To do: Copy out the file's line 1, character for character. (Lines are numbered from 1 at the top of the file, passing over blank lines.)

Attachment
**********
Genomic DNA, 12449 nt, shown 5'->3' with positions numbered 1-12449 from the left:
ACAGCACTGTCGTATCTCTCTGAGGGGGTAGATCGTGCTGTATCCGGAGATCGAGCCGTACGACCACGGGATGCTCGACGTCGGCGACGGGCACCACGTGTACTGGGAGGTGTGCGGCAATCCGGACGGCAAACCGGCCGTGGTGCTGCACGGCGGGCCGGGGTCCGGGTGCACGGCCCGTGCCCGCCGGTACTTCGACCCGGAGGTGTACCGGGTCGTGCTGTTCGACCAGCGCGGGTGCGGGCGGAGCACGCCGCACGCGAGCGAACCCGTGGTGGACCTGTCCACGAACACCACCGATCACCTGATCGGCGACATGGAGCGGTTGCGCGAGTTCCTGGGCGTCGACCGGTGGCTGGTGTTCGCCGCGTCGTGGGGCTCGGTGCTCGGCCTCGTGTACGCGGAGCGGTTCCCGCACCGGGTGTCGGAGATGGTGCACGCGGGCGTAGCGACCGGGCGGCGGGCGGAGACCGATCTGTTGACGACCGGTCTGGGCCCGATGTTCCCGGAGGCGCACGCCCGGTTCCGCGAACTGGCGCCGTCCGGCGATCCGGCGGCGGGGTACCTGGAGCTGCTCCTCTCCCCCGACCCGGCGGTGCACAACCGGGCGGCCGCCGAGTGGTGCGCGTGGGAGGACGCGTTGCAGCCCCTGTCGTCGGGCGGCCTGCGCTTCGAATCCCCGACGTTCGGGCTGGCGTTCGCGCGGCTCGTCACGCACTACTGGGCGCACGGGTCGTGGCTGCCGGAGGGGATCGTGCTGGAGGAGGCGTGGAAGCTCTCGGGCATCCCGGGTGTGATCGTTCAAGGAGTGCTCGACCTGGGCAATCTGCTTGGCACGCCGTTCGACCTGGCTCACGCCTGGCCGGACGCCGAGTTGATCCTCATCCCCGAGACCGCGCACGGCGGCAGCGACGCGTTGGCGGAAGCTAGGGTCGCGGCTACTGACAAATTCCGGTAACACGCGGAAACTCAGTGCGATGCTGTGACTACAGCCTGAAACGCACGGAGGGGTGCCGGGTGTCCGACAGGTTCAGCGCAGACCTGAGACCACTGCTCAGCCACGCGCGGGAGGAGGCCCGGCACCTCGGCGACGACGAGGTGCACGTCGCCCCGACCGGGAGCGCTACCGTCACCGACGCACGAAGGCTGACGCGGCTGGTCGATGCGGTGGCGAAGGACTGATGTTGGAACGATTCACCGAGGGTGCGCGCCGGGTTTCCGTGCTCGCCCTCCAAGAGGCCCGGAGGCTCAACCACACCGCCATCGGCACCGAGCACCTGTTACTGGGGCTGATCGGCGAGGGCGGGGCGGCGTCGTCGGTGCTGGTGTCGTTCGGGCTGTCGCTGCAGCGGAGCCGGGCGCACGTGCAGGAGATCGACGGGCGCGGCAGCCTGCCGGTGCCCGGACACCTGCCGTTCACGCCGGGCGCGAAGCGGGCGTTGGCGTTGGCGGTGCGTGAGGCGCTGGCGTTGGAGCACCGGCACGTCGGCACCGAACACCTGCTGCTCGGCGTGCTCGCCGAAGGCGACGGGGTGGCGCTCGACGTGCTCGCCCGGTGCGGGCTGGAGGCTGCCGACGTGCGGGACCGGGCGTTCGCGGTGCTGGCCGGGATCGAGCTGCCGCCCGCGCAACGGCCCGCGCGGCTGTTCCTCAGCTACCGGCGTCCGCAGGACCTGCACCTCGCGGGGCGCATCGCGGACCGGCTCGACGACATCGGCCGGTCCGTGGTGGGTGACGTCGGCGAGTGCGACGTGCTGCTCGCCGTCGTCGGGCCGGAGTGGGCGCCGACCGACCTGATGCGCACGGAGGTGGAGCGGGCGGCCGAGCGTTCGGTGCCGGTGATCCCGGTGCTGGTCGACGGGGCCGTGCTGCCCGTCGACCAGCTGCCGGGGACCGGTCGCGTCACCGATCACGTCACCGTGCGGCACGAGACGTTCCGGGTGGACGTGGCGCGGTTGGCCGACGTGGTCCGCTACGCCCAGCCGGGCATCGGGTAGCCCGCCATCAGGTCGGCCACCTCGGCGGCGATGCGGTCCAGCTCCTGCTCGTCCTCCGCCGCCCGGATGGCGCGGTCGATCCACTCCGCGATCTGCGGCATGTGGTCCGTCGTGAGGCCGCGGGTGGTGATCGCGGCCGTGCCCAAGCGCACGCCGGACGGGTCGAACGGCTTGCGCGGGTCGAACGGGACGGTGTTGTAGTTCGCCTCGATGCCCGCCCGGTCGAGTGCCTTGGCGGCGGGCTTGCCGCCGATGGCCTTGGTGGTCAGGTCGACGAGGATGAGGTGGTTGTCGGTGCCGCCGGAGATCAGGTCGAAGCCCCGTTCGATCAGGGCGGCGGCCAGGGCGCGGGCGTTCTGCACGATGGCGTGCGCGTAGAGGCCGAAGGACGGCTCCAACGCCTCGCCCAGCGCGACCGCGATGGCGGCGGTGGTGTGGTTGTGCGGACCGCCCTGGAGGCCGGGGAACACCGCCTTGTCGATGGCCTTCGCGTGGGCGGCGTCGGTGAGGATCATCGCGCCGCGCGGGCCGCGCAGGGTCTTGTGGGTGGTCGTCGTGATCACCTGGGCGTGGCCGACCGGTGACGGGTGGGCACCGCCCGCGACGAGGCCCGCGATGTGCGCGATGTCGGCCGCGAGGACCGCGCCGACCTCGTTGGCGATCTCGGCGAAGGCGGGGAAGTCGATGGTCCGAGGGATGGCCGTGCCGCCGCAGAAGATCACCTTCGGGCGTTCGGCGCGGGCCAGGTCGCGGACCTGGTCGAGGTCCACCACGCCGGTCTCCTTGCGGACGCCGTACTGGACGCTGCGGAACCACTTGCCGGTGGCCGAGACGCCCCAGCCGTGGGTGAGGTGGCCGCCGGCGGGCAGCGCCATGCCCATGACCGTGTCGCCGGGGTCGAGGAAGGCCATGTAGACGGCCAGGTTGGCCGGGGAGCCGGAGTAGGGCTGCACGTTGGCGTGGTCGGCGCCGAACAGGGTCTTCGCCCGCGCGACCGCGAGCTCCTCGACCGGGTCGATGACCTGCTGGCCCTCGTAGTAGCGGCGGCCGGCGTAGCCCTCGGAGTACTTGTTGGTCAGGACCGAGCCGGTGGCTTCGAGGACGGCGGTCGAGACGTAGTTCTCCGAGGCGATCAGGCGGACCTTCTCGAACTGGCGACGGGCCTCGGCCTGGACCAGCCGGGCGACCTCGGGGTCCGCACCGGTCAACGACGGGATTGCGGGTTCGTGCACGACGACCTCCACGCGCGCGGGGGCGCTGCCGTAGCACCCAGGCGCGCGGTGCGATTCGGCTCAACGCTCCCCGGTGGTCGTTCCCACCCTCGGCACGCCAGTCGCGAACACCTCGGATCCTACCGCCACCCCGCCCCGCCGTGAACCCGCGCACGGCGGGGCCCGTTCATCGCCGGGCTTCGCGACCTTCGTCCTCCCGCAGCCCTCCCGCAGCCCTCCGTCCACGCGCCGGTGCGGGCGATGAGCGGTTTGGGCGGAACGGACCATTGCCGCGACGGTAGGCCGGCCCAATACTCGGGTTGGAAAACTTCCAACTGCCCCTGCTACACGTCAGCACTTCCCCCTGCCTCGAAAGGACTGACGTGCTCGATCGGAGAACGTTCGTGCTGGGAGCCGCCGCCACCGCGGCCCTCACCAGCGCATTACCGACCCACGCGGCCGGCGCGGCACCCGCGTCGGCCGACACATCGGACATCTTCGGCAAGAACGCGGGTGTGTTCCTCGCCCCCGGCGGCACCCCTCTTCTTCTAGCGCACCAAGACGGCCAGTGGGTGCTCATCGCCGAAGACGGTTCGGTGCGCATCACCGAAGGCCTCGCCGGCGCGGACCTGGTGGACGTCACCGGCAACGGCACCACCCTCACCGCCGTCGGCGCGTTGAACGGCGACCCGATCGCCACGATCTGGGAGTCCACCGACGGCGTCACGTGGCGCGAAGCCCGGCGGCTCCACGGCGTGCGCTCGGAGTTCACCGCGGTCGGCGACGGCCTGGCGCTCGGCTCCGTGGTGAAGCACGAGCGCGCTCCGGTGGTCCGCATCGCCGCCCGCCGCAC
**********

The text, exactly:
Genomic DNA, 12449 nt, shown 5'->3' with positions numbered 1-12449 from the left: